Though he isn’t as well known for his defense as peers on this list, his production stands alongside that of some of the best defensive players in the league. Meanwhile, Towns was ranked 79th, and Jokic was 479th out of 485. In an environment where teams are increasingly packing a few specialized skills into their big men, Porzingis’s ability to protect the rim, score inside and stretch the floor make him ready to contribute to a contending team right now, today, even if he isn’t quite ready to carry an offense.

In sum, Porzingis’s production outpaces his hype. That makes his place on the trading block something familiar to Knicks fans: a reality even more nightmarish than advertised.

VIDEO: Why the No. 1 pick is such a valuable crapshoot

ESPN Video Player
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Posted by Neil Paine

In the age of superteams and super-duper teams, the Golden State Warriors built the ultimate doomsday machine when they added Kevin Durant in free agency last summer. Winning a championship this year seemed — and ultimately was — inevitable. But before KD put pen to paper, Golden State had captured one title and set the all-time wins record. And it was done with a roster largely built through the draft. The Warriors were the poster children for how to build a team through savvy scouting and player development, not reckless spending.

Likewise, we can make a pretty good guess that the team that one day unseats Golden State will not be a creaky monument to Russian oligarchy, but rather more organic. So on draft day, let’s imagine how a team might build through the draft, stockpiling young talent and maxing out their collective potential. Could such a team rise to the Warriors’ level? Maybe. But everything would have to go right for our team, from lucking out in the lottery to nailing its picks and then developing them into stars. In other words, to beat the Warriors, you have to do what the Warriors did.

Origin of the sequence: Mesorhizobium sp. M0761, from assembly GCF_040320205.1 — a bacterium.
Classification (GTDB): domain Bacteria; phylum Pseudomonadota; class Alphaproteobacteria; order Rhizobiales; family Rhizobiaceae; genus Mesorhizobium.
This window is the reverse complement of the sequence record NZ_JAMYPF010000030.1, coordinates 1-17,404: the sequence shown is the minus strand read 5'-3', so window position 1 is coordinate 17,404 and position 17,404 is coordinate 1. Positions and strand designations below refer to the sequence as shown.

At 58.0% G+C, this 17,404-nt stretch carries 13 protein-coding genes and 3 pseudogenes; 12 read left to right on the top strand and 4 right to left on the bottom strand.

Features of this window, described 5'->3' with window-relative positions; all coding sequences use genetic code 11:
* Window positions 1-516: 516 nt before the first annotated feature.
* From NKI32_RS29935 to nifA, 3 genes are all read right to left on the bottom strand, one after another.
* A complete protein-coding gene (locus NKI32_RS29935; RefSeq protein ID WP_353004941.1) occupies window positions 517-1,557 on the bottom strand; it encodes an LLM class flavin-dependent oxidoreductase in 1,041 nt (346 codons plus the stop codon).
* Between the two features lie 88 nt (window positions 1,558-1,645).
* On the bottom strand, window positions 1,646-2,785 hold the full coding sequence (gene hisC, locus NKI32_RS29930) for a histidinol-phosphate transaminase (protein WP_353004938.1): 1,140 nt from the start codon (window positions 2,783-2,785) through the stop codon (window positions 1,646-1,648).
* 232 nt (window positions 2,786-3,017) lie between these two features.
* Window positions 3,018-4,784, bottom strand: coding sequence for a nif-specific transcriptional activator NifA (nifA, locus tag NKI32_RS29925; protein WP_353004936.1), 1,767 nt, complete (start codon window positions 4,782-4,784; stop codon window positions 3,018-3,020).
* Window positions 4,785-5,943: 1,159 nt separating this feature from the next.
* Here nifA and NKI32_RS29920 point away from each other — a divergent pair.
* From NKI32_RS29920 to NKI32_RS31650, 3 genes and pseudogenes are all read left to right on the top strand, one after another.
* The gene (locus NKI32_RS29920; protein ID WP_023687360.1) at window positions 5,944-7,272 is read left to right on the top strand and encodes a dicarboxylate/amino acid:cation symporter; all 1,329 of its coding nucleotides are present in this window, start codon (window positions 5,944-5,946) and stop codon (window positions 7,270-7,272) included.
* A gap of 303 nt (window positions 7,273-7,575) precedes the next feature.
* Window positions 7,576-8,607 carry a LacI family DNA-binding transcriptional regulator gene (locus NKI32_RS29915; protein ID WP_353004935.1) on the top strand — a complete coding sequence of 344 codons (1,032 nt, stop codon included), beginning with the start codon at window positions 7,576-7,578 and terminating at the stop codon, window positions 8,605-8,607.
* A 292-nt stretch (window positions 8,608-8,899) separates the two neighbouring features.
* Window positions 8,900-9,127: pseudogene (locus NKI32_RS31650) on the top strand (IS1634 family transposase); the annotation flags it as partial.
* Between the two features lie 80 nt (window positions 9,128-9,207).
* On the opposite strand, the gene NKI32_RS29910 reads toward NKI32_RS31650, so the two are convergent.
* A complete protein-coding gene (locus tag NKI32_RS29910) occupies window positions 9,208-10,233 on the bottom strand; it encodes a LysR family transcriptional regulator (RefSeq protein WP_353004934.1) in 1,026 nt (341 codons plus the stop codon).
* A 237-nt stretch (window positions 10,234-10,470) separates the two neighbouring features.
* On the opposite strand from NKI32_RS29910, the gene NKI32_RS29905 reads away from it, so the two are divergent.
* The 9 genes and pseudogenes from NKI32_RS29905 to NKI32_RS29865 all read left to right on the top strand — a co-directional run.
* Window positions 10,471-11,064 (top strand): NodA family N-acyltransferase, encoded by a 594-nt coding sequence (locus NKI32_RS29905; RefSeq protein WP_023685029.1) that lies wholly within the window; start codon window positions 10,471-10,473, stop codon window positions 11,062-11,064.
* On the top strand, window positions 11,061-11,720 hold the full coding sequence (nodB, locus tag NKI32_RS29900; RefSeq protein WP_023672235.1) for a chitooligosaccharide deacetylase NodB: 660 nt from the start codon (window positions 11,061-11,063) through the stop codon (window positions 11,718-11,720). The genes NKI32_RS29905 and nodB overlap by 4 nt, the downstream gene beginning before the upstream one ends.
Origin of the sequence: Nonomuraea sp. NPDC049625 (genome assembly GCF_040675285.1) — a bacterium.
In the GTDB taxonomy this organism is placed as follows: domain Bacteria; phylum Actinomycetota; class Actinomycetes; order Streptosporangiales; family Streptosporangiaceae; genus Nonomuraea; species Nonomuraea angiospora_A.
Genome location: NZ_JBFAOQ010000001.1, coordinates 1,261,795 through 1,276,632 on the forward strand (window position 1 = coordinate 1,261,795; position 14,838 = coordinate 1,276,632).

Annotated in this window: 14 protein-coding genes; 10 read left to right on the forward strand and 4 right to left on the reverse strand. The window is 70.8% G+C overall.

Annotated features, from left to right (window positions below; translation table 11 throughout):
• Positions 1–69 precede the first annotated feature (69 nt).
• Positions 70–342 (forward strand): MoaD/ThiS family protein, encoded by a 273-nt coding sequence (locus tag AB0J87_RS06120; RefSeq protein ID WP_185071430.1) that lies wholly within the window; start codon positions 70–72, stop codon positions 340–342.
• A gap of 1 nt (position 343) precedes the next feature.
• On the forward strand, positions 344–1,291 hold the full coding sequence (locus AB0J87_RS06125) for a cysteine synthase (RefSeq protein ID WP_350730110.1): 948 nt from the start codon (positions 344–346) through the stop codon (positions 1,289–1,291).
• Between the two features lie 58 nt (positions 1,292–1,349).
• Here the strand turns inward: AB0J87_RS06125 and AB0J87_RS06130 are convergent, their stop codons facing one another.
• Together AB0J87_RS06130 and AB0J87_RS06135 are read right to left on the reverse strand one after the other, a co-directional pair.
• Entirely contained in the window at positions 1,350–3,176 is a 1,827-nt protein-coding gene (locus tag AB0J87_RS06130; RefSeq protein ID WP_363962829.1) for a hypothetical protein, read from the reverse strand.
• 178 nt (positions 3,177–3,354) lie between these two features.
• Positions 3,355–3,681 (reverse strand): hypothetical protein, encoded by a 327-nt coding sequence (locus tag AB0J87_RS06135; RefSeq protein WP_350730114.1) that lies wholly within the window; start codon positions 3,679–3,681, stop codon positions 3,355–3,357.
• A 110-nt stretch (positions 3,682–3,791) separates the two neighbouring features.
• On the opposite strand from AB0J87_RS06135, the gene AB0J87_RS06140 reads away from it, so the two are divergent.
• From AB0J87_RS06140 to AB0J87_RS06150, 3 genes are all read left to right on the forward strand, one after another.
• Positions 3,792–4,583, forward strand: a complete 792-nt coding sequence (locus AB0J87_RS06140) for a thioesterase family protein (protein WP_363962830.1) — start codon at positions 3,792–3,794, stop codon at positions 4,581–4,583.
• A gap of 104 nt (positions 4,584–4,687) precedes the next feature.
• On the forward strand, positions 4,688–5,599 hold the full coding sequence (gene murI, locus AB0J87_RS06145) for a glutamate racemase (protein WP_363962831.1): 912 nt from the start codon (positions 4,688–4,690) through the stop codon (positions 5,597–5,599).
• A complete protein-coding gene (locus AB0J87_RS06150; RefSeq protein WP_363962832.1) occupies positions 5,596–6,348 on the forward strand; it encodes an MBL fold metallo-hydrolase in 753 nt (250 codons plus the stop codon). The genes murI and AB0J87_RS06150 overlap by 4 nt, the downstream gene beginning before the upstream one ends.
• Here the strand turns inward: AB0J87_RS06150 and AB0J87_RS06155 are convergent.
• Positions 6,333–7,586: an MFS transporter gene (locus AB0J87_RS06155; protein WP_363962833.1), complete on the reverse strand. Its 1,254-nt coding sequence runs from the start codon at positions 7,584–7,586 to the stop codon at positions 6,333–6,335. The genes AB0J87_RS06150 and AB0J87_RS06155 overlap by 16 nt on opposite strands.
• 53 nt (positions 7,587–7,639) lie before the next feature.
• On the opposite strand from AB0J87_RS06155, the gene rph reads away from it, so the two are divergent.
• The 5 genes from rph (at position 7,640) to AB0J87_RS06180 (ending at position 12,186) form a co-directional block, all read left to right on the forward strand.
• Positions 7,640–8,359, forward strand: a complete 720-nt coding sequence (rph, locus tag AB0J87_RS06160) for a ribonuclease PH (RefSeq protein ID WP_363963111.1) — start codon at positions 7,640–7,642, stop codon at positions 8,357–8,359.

First things first: It isn’t easy to jam-pack a roster with a bunch of promising young players. Even an aggressive tanking effort like Sam Hinkie’s “Process” in Philadelphia can’t guarantee that the lottery balls will fall the way they’re expected to. Indeed, the Sixers under Hinkie suffered below-average lottery luck. Meanwhile, other teams can always swoop in and snag the top pick (think the Cavaliers). Although Philly still managed to draft some high picks over the years — including, finally, a No. 1 choice in Ben Simmons last year — it didn’t get as much out of the draft as its fans might have expected when the Process began.

And because the value of a pick diminishes so rapidly from No. 1 down, any unfavorable bounce in the lottery could derail our imaginary rebuild before it begins. Here’s the expected value for each pick slot — as measured by players’ Value Over Replacement Player (VORP) over the course of their first five NBA seasons — since the lottery era began in 1985:

Early in the draft, the curve is steep. The average No. 2 pick is worth only about 80 percent as many VORP in his first five seasons as the average No. 1, and players only get less valuable from there. Each additional pick produces a lot less than the slot before, emphasizing how costly every random tumble in the lottery can be.

But let’s say our theoretical team gets its hands on a collection of valuable draft picks. What are the odds that it will take the right player at each slot? According to my research, there’s about a 70 percent chance that a team won’t take the best player available with any given pick at or near the top of the draft. Of course, the haul is still usually decent even if a team doesn’t nail its pick perfectly — but at the same time, “decent” doesn’t really help build a Warriors-killer.

VIDEO: Why the No. 1 pick is such a valuable crapshoot

ESPN Video Player

Despite those odds, plenty of teams manage to look smart in the draft every year. The Warriors themselves had a terrific series of drafts between 2009 and 2012, when they picked up Green, Stephen Curry and Klay Thompson in rapid succession. That group generated about 25 more points of VORP than they should have based on where they were picked, giving Golden State one of the shrewdest four-year stretches of drafts in the lottery era:

CLE 1985-88 7 Kevin Johnson 12.9 34.7
CLE 2002-05 1 LeBron James 27.4 29.5
DET 1985-88 27 Dennis Rodman 12.8 28.6
NO 2002-05 4 Chris Paul 24.7 28.4
LAL 1993-96 10 Eddie Jones 14.0 27.8